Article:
TOKYO, Japan — (AP) — Americans in Japan are trading one quarantine for another. The U.S. says Americans aboard a quarantined ship will be flown back home on a chartered flight Sunday, but that they will face another two-week quarantine.
About 400 Americans are aboard the Diamond Princess cruise ship, which has docked at Yokohama, southwest of Tokyo. So far, 285 people from the ship have tested positive for a new virus.
The group is cutting short a 14-day quarantine on the Diamond Princess to be whisked back to America. But they will have to spend another quarantine period at a U.S. military facility to make sure they don't have the new virus that's been sweeping across Asia.
The U.S. Embassy said Sunday that Washington is flying chartered planes to Japan to evacuate Americans because the passengers and crew members on board the Diamond Princess are now at a high risk of exposure to the virus.
Around 380 Americans are on the cruise ship.
The viral outbreak that emerged in China has infected more than 69,000 people globally, killing 1,670.
The passengers have been quarantined on the ship since Feb. 5. That 14-day quarantine is due to end Wednesday.
The U.S. Embassy in Tokyo says the aircraft will arrive in Japan late Sunday.
After arriving in the U.S., all will need to go through another two weeks of quarantine at Air Force bases in California or Texas.
A total of 68,500 people have been confirmed with the virus.
Italy announced on Sunday that it will send a plane to Japan to bring back the 35 Italians aboard the Diamond Princess. The cruise ship has had 355 passengers and crew test positive for the new virus.
More than 100 Germans evacuated from the hard-hit Chinese city of Wuhan, the epicenter of the coronavirus outbreak, were set to end their prescribed 14-day quarantine period on Sunday.
They have been kept isolated at a military base in the southern town of Germersheim. None of them have tested positive for the disease, according to the German news agency dpa.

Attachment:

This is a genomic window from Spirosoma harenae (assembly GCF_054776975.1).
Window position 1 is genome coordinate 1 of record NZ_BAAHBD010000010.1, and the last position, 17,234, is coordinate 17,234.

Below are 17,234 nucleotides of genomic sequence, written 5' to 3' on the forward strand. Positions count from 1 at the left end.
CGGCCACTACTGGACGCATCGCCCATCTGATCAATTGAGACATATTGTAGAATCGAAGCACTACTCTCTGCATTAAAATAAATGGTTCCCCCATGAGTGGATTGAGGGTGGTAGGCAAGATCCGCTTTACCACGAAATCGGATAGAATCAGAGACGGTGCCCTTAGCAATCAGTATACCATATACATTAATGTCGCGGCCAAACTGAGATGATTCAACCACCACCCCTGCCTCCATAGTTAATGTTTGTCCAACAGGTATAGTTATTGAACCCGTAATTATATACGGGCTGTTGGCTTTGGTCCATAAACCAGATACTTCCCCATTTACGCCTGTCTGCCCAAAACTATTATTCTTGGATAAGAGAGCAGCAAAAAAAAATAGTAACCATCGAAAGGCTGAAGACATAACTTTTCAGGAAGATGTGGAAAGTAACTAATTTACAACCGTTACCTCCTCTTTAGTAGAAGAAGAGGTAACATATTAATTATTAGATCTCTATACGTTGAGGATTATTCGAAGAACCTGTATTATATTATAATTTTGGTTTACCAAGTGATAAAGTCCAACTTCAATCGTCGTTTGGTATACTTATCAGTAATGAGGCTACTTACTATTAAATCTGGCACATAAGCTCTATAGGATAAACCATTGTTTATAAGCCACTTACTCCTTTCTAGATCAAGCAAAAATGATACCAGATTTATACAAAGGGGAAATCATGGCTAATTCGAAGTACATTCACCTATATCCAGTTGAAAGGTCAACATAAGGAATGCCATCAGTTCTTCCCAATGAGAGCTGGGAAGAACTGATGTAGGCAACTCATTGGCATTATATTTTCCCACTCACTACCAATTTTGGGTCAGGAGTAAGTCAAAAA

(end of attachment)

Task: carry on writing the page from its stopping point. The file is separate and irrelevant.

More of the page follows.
Chinese President Xi Jinping's early involvement in the virus outbreak is raising questions.
As the country reported a drop in new COVID-19 cases, it seems its leaders were aware of the potential epidemic beforehand.
A recent speech by Xi that has been published by state media indicates for the first time that he was leading the response to a new virus outbreak from early on in the crisis.
The publication of the Feb. 3 speech was an apparent attempt to demonstrate the Communist Party leadership acted decisively from the beginning. It also opens Xi up to criticism over why the public was not alerted sooner.
China on Sunday reported a drop in new virus cases for the third straight day.
The National Health Commission says there were 2,009 new cases in mainland China, bringing the total to 68,500. The death toll topped 1,600.
The World Health Organization has named the illness COVID-19, referring to its origin late last year and the coronavirus that causes it.
The viral outbreak is also spooking Asian places of worship into a new policy for now: no handshakes.
Temporary restrictions and dwindling crowds in places of worship across Asia have underscored the extent of the scare over the viral outbreak that has permeated many aspects of life in the religiously diverse region.
Around Manila in the Philippines, Filipino Catholics have been asked to refrain from shaking or holding hands during Mass.
Buddhist temples, Christian churches and Muslim mosques have been ordered closed in mainland China, where the new coronavirus strain was first detected.
In Hong Kong, public Masses have been suspended for two weeks.
Discouraging the devout from going to the places of worship can be highly sensitive, and some consider it as a test of faith.
Indonesia's health minister says a strong immunity, healthy lifestyle and prayers were the best weapons against the outbreak.